Make your Day Better With D

Posted by: admin on: March 12, 2012

Vitamin D: It’s called the “sunshine vitamin” – and it’s crucial to many aspects of your good health. Here’s how to make sure you get enough
Vitamin D deficiency has been a cause of concern in recent times. The National Center for Health Statistics says more than one-third of Americans are vitamin D deficient, and other research suggests that figure could be as high as 50%. It seems even higher in Indian population. Take a read of this article.


Why vitamin D is crucial
It may seem as though vitamin D is everywhere these days: Food packages boast it’s inside, supplements jam shelves and health websites wax over its benefits. There are reasons it’s so buzz-worthy: Vitamin D helps control calcium and phosphorus levels in the body, and it plays a role in cell growth, immunity and reducing inflammation. It’s well established that vitamin D deficiency in children can lead to rickets, a bone-thinning condition that can cause deformities. In adults, it can cause osteomalacia — muscle and bone weakness. And new research suggests low D is also linked to cancer, autoimmune problems and heart disease.

Where to get your D
The sun is an excellent source of vitamin D (see below). It’s challenging to obtain vitamin D from food alone, says Elisabetta Politi, nutrition director at the Duke Diet and Fitness Center. Fatty fish such as salmon and fortified dairy products, juices and cereals are good sources, but you’d have to eat them every day to get your daily requirement. Plus, “mushrooms are one of the only D-rich vegetables,” Politi says.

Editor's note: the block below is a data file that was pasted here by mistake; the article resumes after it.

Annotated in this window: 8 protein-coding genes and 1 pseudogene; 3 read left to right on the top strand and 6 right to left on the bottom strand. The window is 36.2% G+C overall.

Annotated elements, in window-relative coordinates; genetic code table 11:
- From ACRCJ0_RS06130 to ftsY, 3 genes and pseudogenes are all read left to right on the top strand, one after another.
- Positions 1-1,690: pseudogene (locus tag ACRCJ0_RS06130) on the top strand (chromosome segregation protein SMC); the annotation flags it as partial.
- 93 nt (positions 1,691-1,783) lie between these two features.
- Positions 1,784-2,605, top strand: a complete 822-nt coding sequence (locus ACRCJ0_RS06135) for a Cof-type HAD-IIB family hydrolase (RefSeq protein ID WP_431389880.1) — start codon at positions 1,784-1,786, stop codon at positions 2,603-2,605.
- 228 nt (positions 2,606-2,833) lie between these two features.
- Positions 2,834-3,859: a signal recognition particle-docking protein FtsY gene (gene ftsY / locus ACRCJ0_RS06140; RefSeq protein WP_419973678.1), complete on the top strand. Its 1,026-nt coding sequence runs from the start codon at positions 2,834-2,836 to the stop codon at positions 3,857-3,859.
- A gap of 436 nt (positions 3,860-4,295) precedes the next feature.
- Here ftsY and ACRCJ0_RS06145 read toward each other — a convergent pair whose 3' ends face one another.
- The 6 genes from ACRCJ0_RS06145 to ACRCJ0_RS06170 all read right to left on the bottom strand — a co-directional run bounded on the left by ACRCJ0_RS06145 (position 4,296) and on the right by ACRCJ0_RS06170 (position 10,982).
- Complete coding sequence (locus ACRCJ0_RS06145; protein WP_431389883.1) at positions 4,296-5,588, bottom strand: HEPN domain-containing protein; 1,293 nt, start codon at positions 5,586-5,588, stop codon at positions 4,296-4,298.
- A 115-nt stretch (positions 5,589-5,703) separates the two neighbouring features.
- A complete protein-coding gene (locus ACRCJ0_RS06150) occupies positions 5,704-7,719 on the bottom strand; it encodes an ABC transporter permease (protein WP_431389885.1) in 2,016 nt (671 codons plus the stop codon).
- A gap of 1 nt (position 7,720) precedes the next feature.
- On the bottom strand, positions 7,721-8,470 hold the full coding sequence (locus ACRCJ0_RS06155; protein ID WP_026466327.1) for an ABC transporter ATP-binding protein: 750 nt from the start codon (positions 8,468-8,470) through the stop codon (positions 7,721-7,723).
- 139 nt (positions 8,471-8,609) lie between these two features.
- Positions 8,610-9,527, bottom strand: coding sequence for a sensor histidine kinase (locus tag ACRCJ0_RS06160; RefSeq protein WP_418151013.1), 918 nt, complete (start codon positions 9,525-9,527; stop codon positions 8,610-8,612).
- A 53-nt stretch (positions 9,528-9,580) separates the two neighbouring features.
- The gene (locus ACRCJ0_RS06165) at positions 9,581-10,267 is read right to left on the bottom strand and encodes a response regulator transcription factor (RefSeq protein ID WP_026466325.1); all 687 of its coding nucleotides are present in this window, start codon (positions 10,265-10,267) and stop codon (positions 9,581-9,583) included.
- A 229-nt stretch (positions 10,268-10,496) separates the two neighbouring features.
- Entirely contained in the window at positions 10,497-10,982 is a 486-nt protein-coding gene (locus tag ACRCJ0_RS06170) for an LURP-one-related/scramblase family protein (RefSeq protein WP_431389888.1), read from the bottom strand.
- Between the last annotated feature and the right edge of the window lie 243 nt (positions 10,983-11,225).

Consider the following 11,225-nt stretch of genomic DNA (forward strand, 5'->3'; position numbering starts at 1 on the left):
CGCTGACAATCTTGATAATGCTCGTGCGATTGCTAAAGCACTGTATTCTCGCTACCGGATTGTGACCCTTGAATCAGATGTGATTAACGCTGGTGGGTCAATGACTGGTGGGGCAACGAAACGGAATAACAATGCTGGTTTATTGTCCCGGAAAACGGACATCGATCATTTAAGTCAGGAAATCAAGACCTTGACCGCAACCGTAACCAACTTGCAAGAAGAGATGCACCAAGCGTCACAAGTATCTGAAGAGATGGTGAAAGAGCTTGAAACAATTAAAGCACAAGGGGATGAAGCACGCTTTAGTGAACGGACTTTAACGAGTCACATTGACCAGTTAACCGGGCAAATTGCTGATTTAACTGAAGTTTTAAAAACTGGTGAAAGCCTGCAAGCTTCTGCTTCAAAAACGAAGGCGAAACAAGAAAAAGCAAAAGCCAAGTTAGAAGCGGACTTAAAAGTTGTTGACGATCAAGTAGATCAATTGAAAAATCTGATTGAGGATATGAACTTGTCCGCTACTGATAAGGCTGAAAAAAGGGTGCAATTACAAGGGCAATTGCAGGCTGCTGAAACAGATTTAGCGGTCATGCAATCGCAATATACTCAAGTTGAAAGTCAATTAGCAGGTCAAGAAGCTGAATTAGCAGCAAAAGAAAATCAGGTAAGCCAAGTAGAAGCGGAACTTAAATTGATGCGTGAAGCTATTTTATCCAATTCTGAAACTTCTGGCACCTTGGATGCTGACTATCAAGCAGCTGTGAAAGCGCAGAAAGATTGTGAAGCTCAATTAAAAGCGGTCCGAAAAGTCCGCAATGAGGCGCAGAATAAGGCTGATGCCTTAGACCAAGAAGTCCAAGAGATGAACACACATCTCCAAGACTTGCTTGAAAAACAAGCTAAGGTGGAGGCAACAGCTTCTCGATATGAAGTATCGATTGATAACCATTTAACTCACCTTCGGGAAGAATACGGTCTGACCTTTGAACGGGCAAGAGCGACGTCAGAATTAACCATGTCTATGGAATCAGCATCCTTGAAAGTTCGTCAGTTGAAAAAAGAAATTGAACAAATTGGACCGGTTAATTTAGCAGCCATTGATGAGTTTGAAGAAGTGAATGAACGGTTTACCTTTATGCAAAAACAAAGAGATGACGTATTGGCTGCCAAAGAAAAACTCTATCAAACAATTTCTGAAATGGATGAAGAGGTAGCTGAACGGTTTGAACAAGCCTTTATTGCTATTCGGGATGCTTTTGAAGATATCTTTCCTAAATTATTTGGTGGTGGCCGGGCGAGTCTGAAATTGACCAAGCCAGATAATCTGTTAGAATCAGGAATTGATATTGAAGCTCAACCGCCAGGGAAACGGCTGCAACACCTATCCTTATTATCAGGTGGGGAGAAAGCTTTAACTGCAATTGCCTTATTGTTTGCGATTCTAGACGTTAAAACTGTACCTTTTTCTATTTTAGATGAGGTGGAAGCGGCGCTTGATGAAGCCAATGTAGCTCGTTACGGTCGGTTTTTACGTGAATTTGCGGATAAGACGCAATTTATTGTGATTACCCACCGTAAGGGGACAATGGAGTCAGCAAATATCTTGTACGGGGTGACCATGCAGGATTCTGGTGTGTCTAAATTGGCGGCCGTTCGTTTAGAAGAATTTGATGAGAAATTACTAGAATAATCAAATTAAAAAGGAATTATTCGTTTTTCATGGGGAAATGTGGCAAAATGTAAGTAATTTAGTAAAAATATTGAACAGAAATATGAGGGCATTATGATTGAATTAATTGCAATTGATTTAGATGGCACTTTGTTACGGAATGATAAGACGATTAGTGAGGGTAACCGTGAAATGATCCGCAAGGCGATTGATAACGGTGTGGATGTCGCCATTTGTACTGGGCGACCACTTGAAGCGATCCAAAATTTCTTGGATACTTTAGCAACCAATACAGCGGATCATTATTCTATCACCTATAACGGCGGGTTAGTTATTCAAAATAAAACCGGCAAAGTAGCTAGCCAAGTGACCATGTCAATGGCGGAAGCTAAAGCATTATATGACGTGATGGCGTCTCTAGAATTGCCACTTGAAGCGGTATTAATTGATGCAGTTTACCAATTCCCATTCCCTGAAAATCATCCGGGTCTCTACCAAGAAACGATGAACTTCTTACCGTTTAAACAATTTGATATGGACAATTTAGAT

Getting this amount 2-3 times weekly is sufficient for most, but those with a big deficiency may need it.
• Going shirtless delivers more Vitamin D, so less time under the sun is needed.
• Obese and dark-skinned individuals require more sunshine.
• Where you live and your age, skin color and obesity all have an impact a person’s Vitamin D exposure from the sun.

Supplements may be an option, especially if you work indoors, live in a Northern clime or have a family history of skin cancer. People with more pigmented skin take longer to absorb sunlight, as do those who have diabetes or take anticonvulsive drugs

How much do you really need?
Until her study is complete, Manson recommends following the Institute of Medicine’s guidelines that adults up to age 70 should get 600 IUs of vitamin D a day, and those over 70 should get 800 IUs a day.
But other experts say the guidelines hover on the low side. Before you load up on supplements or fish, talk to your doctor. Doses that are too high can lead to kidney stones, warns Carl Lavie, medical director of cardiac rehabilitation and prevention at New Orleans’ John Ochsner Heart and Vascular Institute.
The bottom line: Follow as balanced a diet as you can, get outside a little bit every day, and if you’re feeling out of sync, don’t forget to ask your doc about D.


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